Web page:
Since there were no other routes out of the country, we were able to get passage on a helicopter from the US Embassy. I am never anxious to board helicopters, but it was better than staying there. The helicopter was a USAF war machine holding about 20 passengers with rocket launchers strapped to the sides and manned machine gun positions fore and aft. The in-flight entertainment included a mid-air refueling from a huge C-140 cargo plane out over the sea. Since we were restricted to one suitcase of less than 15 kg, I had to leave my luggage and most of my clothing in Lebanon. I'm sure that my friends at the Church have put it to good use.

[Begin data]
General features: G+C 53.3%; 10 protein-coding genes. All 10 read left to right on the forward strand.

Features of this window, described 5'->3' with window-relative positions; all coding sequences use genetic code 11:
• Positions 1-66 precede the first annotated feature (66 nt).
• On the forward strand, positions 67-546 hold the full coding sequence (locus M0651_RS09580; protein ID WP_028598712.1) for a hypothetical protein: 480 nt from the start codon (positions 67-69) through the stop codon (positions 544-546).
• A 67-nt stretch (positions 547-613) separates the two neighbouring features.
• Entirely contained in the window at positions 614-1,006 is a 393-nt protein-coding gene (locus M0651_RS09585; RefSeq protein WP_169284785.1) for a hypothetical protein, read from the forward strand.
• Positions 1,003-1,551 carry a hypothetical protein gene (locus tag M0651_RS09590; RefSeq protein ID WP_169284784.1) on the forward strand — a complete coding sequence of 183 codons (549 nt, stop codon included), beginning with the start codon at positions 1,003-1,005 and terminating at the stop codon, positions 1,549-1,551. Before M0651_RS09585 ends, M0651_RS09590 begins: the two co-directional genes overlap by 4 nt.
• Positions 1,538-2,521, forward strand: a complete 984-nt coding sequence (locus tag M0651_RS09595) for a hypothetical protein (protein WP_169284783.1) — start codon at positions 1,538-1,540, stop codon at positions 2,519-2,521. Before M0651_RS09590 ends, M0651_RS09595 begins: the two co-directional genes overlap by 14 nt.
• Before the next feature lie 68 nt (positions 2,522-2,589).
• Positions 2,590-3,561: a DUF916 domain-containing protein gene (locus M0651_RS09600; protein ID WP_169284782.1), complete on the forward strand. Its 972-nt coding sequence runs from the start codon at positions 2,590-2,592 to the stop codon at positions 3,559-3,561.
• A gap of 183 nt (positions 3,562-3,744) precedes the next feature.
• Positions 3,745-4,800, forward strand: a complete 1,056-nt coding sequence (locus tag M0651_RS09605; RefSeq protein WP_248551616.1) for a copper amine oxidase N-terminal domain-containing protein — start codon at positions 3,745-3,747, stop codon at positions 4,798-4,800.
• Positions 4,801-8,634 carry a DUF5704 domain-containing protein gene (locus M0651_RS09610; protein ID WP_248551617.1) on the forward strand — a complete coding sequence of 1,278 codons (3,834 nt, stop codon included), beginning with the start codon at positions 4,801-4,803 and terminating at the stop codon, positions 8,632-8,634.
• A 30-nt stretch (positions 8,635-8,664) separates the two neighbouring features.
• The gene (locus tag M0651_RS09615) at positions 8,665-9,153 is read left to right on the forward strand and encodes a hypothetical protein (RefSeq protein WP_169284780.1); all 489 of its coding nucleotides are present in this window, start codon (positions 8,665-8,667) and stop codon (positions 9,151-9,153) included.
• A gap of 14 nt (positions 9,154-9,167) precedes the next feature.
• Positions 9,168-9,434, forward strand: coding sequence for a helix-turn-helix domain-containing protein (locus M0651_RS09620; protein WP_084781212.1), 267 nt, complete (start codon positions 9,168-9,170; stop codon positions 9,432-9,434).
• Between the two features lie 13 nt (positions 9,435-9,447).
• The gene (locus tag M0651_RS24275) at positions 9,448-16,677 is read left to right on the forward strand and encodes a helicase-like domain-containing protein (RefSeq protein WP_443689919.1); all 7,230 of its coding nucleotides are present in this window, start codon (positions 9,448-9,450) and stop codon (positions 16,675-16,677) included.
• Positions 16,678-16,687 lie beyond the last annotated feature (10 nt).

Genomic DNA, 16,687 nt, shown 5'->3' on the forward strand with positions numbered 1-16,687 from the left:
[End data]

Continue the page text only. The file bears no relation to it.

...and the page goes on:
We spent the night in Cyprus and bought some new clothes. The next evening Ken and I took a commercial flight to Tel Aviv, Israel. We met with government officials in both Tel Aviv and Jerusalem, but our main contact was with the council of local government officials. The administrators there arranged for us to travel to the towns in northern Israel which had been hardest hit by the rocket attacks. The Hezbollah had been using primarily a Katusha rocket which is fired in banks or two to thirty at a time. These are somewhat primitive weapons by today's standards in that they are aimed very generally by backing a launching truck into an approximate position and firing. They destroy by spreading over wide areas rather than hitting specific targets, so most often land in civilian areas. The warheads contain a high explosive and thousands of small projectiles which have the potential to kill for about 1/2 mile. The towns which we visited each had a population of under 50,000 and had each been hit by 300 to 600 of these missiles. The results were pretty devastating. Cars with holes spaced 2-3 inches apart covering one entire side and exit holes out the entire opposite side. 1" thick steel plate cratered and dented. Groups of homes entirely destroyed. Israel has the advantage that it is a developed nation, so rebuilding occurs while the damage continues. There have been few fatalities because there are reinforced bomb shelters for the people. The problem is that many people have now been living in those shelters for over one month. We visited one windowless shelter about 30' square which housed 45 children and 15 adults. Those Israelis who have family elsewhere or have enough money, have left for the south. Primarily the poor are the ones left in the towns.